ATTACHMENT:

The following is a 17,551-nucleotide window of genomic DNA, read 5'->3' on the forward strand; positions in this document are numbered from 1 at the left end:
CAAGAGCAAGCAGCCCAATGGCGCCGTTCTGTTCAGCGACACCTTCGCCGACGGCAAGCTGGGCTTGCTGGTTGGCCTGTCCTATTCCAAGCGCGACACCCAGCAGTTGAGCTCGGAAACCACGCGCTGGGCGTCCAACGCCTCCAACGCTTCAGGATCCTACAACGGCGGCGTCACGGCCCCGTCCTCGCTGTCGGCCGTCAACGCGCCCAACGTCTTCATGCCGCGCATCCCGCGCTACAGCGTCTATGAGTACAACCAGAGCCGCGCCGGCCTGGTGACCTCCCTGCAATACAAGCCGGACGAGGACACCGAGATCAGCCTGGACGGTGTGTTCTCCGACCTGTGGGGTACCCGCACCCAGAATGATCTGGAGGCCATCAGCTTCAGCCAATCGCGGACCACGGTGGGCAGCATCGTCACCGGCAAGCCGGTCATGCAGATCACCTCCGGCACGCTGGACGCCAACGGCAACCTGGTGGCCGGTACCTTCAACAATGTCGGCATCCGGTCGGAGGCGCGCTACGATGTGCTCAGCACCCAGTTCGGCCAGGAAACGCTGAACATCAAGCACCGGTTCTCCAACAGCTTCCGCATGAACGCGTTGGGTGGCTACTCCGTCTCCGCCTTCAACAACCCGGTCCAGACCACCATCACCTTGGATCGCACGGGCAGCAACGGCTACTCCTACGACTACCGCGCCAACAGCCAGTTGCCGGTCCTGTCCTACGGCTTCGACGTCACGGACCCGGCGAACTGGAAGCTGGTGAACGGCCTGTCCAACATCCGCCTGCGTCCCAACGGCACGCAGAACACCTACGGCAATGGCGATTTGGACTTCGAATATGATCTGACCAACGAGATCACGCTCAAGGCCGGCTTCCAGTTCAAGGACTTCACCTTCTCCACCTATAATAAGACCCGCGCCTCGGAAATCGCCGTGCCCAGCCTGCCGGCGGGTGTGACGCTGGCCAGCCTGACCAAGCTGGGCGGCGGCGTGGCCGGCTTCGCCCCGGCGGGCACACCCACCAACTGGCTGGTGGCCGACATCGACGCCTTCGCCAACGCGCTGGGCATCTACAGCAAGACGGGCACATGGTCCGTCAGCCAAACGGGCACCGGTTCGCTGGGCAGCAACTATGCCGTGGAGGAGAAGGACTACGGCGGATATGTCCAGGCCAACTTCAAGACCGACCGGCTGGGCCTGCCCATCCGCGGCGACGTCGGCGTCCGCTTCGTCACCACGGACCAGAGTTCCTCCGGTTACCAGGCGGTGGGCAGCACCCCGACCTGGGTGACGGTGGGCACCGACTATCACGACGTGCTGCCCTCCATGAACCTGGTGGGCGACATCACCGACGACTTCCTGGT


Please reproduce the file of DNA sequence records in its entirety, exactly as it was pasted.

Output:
The following is a 17,551-nucleotide window of genomic DNA, read 5'->3' on the forward strand; positions in this document are numbered from 1 at the left end:
CAAGAGCAAGCAGCCCAATGGCGCCGTTCTGTTCAGCGACACCTTCGCCGACGGCAAGCTGGGCTTGCTGGTTGGCCTGTCCTATTCCAAGCGCGACACCCAGCAGTTGAGCTCGGAAACCACGCGCTGGGCGTCCAACGCCTCCAACGCTTCAGGATCCTACAACGGCGGCGTCACGGCCCCGTCCTCGCTGTCGGCCGTCAACGCGCCCAACGTCTTCATGCCGCGCATCCCGCGCTACAGCGTCTATGAGTACAACCAGAGCCGCGCCGGCCTGGTGACCTCCCTGCAATACAAGCCGGACGAGGACACCGAGATCAGCCTGGACGGTGTGTTCTCCGACCTGTGGGGTACCCGCACCCAGAATGATCTGGAGGCCATCAGCTTCAGCCAATCGCGGACCACGGTGGGCAGCATCGTCACCGGCAAGCCGGTCATGCAGATCACCTCCGGCACGCTGGACGCCAACGGCAACCTGGTGGCCGGTACCTTCAACAATGTCGGCATCCGGTCGGAGGCGCGCTACGATGTGCTCAGCACCCAGTTCGGCCAGGAAACGCTGAACATCAAGCACCGGTTCTCCAACAGCTTCCGCATGAACGCGTTGGGTGGCTACTCCGTCTCCGCCTTCAACAACCCGGTCCAGACCACCATCACCTTGGATCGCACGGGCAGCAACGGCTACTCCTACGACTACCGCGCCAACAGCCAGTTGCCGGTCCTGTCCTACGGCTTCGACGTCACGGACCCGGCGAACTGGAAGCTGGTGAACGGCCTGTCCAACATCCGCCTGCGTCCCAACGGCACGCAGAACACCTACGGCAATGGCGATTTGGACTTCGAATATGATCTGACCAACGAGATCACGCTCAAGGCCGGCTTCCAGTTCAAGGACTTCACCTTCTCCACCTATAATAAGACCCGCGCCTCGGAAATCGCCGTGCCCAGCCTGCCGGCGGGTGTGACGCTGGCCAGCCTGACCAAGCTGGGCGGCGGCGTGGCCGGCTTCGCCCCGGCGGGCACACCCACCAACTGGCTGGTGGCCGACATCGACGCCTTCGCCAACGCGCTGGGCATCTACAGCAAGACGGGCACATGGTCCGTCAGCCAAACGGGCACCGGTTCGCTGGGCAGCAACTATGCCGTGGAGGAGAAGGACTACGGCGGATATGTCCAGGCCAACTTCAAGACCGACCGGCTGGGCCTGCCCATCCGCGGCGACGTCGGCGTCCGCTTCGTCACCACGGACCAGAGTTCCTCCGGTTACCAGGCGGTGGGCAGCACCCCGACCTGGGTGACGGTGGGCACCGACTATCACGACGTGCTGCCCTCCATGAACCTGGTGGGCGACATCACCGACGACTTCCTGGT